In the UK autism effects roughly 1 in 100 people.
It affects people of all ethnicities and cultural backgrounds. It doesn’t make any distinction what-so-ever over who you are or the kind of upbringing you’ve had. The only discrimination it makes at all is autism is more common in men than women.
There is no confirmed cause for autism but many believe it’s a combination of factors including genetics and environment. Potentially the latter exacerbating the former.
Living with austim is a little bit like you’re from a parallel universe. Whilst on the surface you’re no different from everyone else, you just don’t quite fit in.
Individuals with autism can find the world an overwhelming place. Whereas the majority of people without autism instinctively know how to interact with one another, those with autism struggle.
They often describe themselves as feeling different or misunderstood when the reality is that their perception of the world is subtly yet profoundly different from those who do not live with autism.
They find it hard to relate to others with things like sarcasm, tone of voice and facial expressions failing to register whilst outwardly they themselves can appear insensitive and standoffish.
Many misinterpret these behaviours as cold or abrupt to the point of rude. This can make realtionships a real challenge considering they’re missing out on a number of interpersonal prompts.
A successful diagnosis can help people with autisim and their circle of support understand why they experience things differently and the difficulties that can cause.
This can often mean teaching individuals a set of ‘guidelines’ to help them respond appropriately to social situations that they would either feel uncomfortable in or oblivious too.
The Ben Affleck movie The Accountant depicts an autistic maths savant who uses routine, strict structures and a similar set of guidelines to help him interact successfully with his clients. Even then he misses a number of conversational qeueus and displays obsessive behaviours when under stress.
Needless to say, living with autism is hard and anxiety is a common byproduct.
One of the biggest problems is helping individuals recognise their own emotions, particularly when anxiety levels are high. An inability to recognise their anxiety makes it difficult for them to deescalate or remove themselves from situations they find distressing.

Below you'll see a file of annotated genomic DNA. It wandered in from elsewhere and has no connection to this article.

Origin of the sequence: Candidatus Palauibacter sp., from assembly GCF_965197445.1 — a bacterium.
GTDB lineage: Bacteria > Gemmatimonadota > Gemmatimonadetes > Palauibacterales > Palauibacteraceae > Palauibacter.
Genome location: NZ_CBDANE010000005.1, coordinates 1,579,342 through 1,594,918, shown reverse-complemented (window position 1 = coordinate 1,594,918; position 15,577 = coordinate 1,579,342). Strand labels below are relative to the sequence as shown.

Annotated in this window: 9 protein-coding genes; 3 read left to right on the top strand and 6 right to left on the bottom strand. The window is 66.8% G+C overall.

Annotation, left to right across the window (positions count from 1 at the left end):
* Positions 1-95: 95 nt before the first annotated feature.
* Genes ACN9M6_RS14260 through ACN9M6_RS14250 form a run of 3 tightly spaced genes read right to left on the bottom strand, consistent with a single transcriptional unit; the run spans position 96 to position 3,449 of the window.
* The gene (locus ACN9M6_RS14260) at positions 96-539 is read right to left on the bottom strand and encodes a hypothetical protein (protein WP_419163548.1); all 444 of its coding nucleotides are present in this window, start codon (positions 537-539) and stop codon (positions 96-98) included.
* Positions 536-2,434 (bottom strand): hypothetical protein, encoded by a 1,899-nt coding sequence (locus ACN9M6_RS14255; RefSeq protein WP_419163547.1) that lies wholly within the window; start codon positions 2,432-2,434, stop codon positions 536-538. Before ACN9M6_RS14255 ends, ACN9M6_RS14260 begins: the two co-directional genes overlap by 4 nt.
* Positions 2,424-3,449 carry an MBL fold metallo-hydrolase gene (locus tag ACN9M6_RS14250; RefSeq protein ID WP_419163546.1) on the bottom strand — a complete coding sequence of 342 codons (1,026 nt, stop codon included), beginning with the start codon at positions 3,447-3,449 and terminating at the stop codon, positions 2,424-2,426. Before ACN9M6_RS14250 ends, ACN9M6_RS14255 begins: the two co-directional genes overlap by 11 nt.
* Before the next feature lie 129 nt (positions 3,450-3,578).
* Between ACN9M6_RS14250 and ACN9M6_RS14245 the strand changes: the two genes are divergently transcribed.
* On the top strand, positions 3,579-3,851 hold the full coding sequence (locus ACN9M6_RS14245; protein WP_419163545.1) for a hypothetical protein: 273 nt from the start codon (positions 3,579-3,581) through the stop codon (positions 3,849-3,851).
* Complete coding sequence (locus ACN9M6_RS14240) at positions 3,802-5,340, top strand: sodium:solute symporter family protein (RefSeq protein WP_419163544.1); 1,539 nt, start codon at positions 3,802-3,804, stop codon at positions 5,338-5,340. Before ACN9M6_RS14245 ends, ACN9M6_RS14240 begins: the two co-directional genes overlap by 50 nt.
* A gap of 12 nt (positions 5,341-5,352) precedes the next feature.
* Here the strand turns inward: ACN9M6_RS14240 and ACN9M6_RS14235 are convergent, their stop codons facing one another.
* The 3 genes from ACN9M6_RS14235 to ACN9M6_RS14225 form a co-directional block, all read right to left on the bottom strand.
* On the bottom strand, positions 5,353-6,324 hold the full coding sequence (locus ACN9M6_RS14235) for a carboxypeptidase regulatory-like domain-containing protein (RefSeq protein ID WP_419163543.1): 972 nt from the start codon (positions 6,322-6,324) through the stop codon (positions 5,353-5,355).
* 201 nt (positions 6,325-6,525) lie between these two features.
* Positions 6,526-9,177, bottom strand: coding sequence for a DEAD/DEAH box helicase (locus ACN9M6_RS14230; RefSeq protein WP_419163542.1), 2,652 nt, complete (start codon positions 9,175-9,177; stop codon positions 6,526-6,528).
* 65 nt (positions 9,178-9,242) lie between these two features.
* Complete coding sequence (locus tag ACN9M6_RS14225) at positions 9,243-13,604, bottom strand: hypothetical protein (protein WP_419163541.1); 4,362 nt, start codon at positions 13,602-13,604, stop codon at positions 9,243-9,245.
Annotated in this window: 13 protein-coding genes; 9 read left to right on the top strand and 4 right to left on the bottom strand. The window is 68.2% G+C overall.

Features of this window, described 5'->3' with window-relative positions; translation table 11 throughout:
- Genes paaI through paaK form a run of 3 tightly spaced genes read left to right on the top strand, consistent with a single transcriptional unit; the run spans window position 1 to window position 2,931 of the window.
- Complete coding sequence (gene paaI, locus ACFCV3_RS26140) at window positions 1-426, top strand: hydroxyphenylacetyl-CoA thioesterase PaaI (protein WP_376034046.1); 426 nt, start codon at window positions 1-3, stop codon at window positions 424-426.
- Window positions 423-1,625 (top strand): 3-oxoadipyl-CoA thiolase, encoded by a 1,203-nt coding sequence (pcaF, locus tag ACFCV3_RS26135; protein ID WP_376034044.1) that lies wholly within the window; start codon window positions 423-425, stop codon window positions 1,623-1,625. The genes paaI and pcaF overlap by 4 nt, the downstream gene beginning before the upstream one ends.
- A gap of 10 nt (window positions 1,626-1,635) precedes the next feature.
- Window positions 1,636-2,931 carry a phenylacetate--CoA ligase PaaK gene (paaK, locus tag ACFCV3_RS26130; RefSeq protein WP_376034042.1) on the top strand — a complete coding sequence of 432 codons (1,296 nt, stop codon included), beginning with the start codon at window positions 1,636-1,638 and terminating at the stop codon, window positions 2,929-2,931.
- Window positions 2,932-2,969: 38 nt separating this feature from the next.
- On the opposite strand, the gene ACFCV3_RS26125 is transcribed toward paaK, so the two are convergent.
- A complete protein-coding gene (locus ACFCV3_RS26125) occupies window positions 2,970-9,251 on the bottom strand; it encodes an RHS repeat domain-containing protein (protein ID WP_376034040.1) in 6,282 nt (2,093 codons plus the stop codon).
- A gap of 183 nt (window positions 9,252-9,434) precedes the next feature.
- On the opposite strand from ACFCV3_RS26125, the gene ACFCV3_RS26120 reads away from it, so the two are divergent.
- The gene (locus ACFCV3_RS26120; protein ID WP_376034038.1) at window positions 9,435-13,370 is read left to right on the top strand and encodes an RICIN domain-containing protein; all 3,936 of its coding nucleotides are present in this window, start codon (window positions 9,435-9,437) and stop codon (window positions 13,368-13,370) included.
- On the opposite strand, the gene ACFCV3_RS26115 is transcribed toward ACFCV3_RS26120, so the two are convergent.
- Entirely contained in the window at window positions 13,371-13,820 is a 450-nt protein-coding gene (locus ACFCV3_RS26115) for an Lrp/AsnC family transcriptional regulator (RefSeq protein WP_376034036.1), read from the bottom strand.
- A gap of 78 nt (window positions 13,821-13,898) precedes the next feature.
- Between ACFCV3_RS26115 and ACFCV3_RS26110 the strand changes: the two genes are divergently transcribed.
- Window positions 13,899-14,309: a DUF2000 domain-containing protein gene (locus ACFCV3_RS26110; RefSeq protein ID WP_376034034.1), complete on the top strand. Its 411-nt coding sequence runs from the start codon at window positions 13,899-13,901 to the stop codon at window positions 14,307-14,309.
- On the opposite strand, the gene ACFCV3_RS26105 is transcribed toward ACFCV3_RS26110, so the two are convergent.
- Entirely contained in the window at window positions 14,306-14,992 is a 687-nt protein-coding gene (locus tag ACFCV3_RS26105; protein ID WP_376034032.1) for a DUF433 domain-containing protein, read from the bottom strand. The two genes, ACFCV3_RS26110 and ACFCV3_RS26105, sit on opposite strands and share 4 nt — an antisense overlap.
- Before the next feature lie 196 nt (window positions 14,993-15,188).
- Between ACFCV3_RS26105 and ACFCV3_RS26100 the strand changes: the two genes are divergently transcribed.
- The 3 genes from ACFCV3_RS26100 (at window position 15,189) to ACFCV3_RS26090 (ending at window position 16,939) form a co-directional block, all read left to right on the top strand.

Individuals with anxiety can feel a loss of control, isolation, low mood, fatigue and a raft of other symptoms. For those with autism, these sensations can be amplified making attacks all the more severe and recovery time longer.
Strategies for managing anxiety can vary from methods like the reflection techniques we’ve discussed on our blog, to creating meltdown prevention plans.
Relaxation techniques built into a daily routine can be a huge help whether that’s a relaxing bath, peaceful music, ambient lights, yoga, painting or going for exercise.
It doesn’t really matter what the technique is so long as it works for the individual.
One of the biggest challenges people with autisim is coping with confrontation. This in itself can cause tremendous anxiety so identifying ways of allowing them to articulate what they don’t like constructively is key.
Devising ways of communicating anxious feelings allows them to work through the situation. Something like a colour code or score of out ten allows them and their circle of support to quantify their emotional state and in so doing, take appropriate action.
Living with autism or being part of their support circle is an on going and challenging experience. Encompass is committed to supporting individuals with autism and those with learning disabilities and enduring mental health issues lead happy and fulfilled lives.